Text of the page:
Saturday Snapshots: Beavertails and Nanaimo Bars

Another wee dip into my holiday photos – today I want to share a couple of Canadian snacks that I’d certainly never heard of. I mean, I’m a food blogger, but I can’t go around knowing everything. My brains would leak out of my ears. Maybe. Also if I did I wouldn’t have anything left to discover, and that would surely be a tragedy.

First up, something that seemed to divide opinions a little – Beavertails. Beavertails is a company specialising only in fried pastry items, stretched and shaped to look a bit like… well… beavers’ tails.  I’m pretty sure I didn’t have to finish that sentence. Think of a doughnut, but instead of being shaped into a ring and left to rise before frying, Beavertails are stretched flat and fried, then coated in various sugary concoctions – chocolate is also a strongly encouraged option. The advertising for Beavertails is all based around kids with chocolate all over their faces and hands, grinning from ear to ear. Not a parent’s ideal scenario, but look how happy they are!

We sampled Beavertails the day we visited Toronto Zoo – pastry for breakfast is OK, right? Right. Especially if it’s deep fried and covered in Nutella. Or maple butter.


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I can’t lie – I thoroughly enjoyed mine. The dough is crispy and sweet, with chewy bits where it’s thicker, and the chocolate hazelnut topping was divine. Apparently the pastry is wholewheat. That should count for something.

The other new cake I got to try was a Nanaimo bar – these are in the same vein as tiffin, refrigerator cake and caramel shortcake, but different from any of those.


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The bottom is a biscuit base, which I’m positive had coconut in it, then there is a layer of sweet fondant, topped off with a layer of plain chocolate. I’m given to understand that you can get different flavours of fondant, and different types of chocolate – I’m interested in constructing my own pretty soon, and you can bet I’ll be taking the opportunity to play around with the flavours. The ones we had were very sweet in the middle – I had mine over two goes, which is unusual for me – and had no colour or flavour other than sugar, sugar, sugar. Apparently some common variations are mint and mocha, both of which work for me, but I think I can come up with some other varieties, hopefully without bringing down Canadian wrath upon myself.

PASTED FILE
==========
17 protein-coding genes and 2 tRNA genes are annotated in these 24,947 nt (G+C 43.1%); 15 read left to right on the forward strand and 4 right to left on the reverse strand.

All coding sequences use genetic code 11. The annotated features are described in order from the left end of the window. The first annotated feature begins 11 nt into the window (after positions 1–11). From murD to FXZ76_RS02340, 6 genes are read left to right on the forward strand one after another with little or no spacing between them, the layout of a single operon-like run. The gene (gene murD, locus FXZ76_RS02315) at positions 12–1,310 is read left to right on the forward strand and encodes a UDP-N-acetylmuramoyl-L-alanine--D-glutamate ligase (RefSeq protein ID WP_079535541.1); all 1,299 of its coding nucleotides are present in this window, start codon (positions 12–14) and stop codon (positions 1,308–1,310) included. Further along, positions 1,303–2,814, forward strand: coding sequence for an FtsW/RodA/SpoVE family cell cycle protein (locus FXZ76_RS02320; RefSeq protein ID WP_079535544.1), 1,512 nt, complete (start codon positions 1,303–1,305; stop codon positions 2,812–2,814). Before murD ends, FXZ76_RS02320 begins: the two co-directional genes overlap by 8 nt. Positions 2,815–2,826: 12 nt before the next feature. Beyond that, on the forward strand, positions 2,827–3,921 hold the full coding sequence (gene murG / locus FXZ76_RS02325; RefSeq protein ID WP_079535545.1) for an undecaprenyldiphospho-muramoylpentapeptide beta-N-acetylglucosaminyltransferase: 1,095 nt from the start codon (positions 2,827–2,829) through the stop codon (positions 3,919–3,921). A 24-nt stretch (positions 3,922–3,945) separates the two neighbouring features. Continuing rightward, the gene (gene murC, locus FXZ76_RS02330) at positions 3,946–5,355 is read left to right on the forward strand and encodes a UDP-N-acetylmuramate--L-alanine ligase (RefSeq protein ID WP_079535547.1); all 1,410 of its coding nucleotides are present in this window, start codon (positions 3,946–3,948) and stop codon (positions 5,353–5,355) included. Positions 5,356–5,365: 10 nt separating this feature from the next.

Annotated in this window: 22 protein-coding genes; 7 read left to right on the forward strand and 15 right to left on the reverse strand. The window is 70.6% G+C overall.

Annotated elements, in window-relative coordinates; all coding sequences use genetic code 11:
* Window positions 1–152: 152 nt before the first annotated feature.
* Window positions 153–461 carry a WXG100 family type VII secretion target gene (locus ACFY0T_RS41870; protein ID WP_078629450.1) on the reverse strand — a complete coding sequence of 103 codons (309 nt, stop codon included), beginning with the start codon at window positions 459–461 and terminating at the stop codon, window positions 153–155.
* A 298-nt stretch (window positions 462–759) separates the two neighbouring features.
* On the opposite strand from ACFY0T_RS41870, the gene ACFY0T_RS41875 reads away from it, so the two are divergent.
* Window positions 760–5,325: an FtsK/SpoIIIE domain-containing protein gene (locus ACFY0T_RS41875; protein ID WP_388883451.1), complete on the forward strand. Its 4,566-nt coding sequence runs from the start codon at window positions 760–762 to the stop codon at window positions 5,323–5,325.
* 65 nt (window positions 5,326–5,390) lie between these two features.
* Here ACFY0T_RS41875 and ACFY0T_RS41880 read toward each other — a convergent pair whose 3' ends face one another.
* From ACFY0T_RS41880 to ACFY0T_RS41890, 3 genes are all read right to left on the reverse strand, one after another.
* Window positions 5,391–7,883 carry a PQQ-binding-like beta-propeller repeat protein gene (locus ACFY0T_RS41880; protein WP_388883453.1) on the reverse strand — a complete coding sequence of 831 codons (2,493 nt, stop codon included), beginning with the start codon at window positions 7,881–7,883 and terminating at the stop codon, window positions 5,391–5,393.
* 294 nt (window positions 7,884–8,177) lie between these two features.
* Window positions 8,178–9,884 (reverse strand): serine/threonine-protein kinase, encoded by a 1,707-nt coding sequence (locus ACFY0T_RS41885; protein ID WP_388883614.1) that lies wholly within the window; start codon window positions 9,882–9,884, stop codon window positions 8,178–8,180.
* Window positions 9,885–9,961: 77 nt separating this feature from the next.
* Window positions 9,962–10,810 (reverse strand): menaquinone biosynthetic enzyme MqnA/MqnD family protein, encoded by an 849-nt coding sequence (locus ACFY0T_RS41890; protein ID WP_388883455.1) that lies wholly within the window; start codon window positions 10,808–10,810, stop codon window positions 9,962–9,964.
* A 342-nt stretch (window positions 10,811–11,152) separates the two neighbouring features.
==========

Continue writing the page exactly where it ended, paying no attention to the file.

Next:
About Rock Salt

Seasoning while rocking out since 1983. View all posts by Rock Salt

8 responses to “Saturday Snapshots: Beavertails and Nanaimo Bars

  • thekalechronicles

    All of the versions of Nanaimo Bars I’ve ever seen featured graham cracker crumbs in the base. Since I don’t like graham cracker crumbs I’ve never made them — I’ll be interested to see what you come up with.

    • Rock Salt

      Shouldn’t be a problem to skip them – it’s hard to get graham crackers here. My go-to substitute is always digestives, I wonder if you’d like those more?

  • movita beaucoup

    I find the chocolate combined with graham crackers in the base totally cancels out the graham cracker grossness of the crust. (I hate graham crackers.) Also, those bars look positively white in the centre – I’m used to a more custardy appearance, so I’m wondering what they used up there! Here’s a good basic recipe – which I’m sure you could tweak very successfully! (Canadian Living is a fairly reliable source.)

    Also, beaver tails rock!

    • Rock Salt

      Yeah they were really white – of course I didn’t know that was weird until I looked them up online. I think they mostly used a small country’s export of sugar to make the filling, beyond that other flavours paled. Thanks so much for the link, that will be super handy!

  • jingersnaps

    I have never had a Nanaimo bar, but have heard about them from so many different people, and that description sounds pretty delicious. I’m excited to see what you do with them.

  • annika - all the live long day

    Ah, good ol’ Canadian junk food. I’ve only ever had plain beaver tails, but the Nutella version looks good! I was thinking that the Nanaimo bars looked weirdly whitish, too. They do contain coconut. My Canadian husband Marco kept asking me to make some, but I never did. I think he’s given up on it now.

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